Deciding Between a Treatment With Adverse Side Effects and No Treatment At All


Editor’s note: The following is based on an individual’s experience and shouldn’t be taken as medical advice. Please consult your doctor before going on or off medication.

What would you do if your only choices were no treatment for your rare disease, or a treatment that had serious adverse side effects that could be life-threatening? What would you consider in making your decision?

Every other week I receive an infusion of a drug called alglucosidase alfa. I need this drug to slow the progression of my disease, which includes muscle wasting, respiratory failure and cardiac arrest. However, some of the possible side effects of alglucosidase alfa include severe allergic (anaphylactic) and hypersensitive reactions during and up to three hours after the infusion. Severe skin-related (cutaneous) and other immune system-related reactions can also occur within several weeks to three years after starting treatment with alglucosidase alfa. In children receiving treatment with alglucosidase alfa, there is also a risk of acute cardiorespiratory failure, particularly if the child is already experiencing heart or breathing problems.

What would you choose?

This is a choice all Pompe patients are faced with as well as the 5 percent of rare disease patients who are lucky enough to have treatment for their disease.

I began receiving treatment with alglucosidase alfa on November 10, 2015. In the two years I have been receiving treatment, I have had two major reactions. The first being on Valentine’s Day of this year and the second being a few days ago. On Valentine’s Day I began having chest pains and trouble breathing. The nurse conducted an EKG and checked my troponin levels. The EKG was abnormal and my troponin levels were very high. As a result, the cardiologist on call ordered an emergency angiogram and I was admitted to the hospital. Fortunately, everything turned out for the best and according to the cardiologist my heart is beautiful.

The recent reaction was very similar, but I also felt like my throat was closing up and that my tongue was swelling up. Again, the nurses sprang into action and stopped my infusion. My doctor was called and he later came down to see me. The infusion was started and stopped three times and took eight hours to administer (it usually takes four hours); ultimately I was not able to receive the whole infusion.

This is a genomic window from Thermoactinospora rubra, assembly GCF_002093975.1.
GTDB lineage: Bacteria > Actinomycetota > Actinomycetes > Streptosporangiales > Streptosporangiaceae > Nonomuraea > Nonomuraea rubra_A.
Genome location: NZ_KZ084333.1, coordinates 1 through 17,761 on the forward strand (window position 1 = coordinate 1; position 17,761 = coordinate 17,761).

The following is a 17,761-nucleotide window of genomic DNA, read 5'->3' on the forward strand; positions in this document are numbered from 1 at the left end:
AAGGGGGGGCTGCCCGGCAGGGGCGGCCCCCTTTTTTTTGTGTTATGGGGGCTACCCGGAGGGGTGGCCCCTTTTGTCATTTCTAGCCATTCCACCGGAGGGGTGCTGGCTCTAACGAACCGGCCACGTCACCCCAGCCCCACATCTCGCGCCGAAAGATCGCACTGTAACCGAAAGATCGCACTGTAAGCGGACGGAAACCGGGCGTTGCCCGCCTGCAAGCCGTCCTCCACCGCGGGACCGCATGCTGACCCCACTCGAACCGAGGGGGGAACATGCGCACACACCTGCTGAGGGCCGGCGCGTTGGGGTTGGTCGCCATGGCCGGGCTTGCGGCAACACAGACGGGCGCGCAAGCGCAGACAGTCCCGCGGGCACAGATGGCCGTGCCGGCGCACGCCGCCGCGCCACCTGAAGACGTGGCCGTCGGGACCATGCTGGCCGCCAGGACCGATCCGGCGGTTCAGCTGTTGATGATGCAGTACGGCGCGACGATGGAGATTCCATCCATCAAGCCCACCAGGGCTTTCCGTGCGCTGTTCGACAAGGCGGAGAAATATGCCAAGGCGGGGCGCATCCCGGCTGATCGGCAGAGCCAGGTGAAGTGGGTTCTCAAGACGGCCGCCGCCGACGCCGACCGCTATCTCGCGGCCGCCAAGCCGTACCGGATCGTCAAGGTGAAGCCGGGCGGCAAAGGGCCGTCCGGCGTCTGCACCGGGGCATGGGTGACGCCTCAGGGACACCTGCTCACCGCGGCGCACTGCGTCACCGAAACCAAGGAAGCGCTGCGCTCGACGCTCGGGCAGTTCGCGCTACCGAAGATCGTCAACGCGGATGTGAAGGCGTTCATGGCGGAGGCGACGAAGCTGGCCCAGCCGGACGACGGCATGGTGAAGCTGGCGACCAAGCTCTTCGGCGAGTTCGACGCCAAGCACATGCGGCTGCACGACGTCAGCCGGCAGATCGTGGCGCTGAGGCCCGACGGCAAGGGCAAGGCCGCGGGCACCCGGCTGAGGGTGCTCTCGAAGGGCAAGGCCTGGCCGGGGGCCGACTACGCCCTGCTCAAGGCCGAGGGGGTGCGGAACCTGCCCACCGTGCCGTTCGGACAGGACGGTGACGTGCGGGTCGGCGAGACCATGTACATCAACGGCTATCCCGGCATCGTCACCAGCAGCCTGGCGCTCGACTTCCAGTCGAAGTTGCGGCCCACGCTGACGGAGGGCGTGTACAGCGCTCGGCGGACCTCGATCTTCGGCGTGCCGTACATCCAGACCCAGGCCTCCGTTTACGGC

Before I began treatment two years ago my doctors educated me regarding the various side effects so I could make an informed decision. I chose to receive treatment. I discussed my decision with my husband and other family members. I considered how my quality of life would be affected with and without treatment. I considered how long I would live with and without treatment, and I thought about spending time with my family, and how having treatment would allow me to have more quality time with them. But I know several Pompe patients who are unable to receive treatment because they have had severe adverse reactions to alglucosidase alfa. I also know Pompe patients who have been hospitalized during treatments and stay overnight for observation. There are also many Pompe patients who experience minimal to no side effects, and most of the time I am one of those patients.

With the recent tax bill and the possibility of the Orphan Drug Tax Credit being eliminated or significantly reduced, this topic of treatment and research has been heavy on my mind. According to The National Organization for Rare Disorders (NORD), 95 percent of rare diseases don’t have a treatment, and if the Orphan Drug Tax Credit is eliminated or significantly reduced, that could result in fewer orphan therapies being developed each year. This means less funding for research which means more rare disease patients waiting for treatments. It also means that patients who have a treatment available to them but can’t receive it safely because of the adverse side effects are also waiting.

I am fortunate I can receive alglucosidase alfa relatively safely; however, my doctor has informed me there is a possibility I may develop antibodies to the drug which could make it less safe or not possible to continue with treatment. Right now that is one of my biggest fears – to have a lifesaving drug within reach and not be able to grab it. This is a reality many rare disease patients face every day.

Rare disease patients don’t have the luxury of choice when it comes to taking medication and receiving a treatment that will slow the progression of their disease. What would you choose?

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Photo via m-imagephotography on Getty Images


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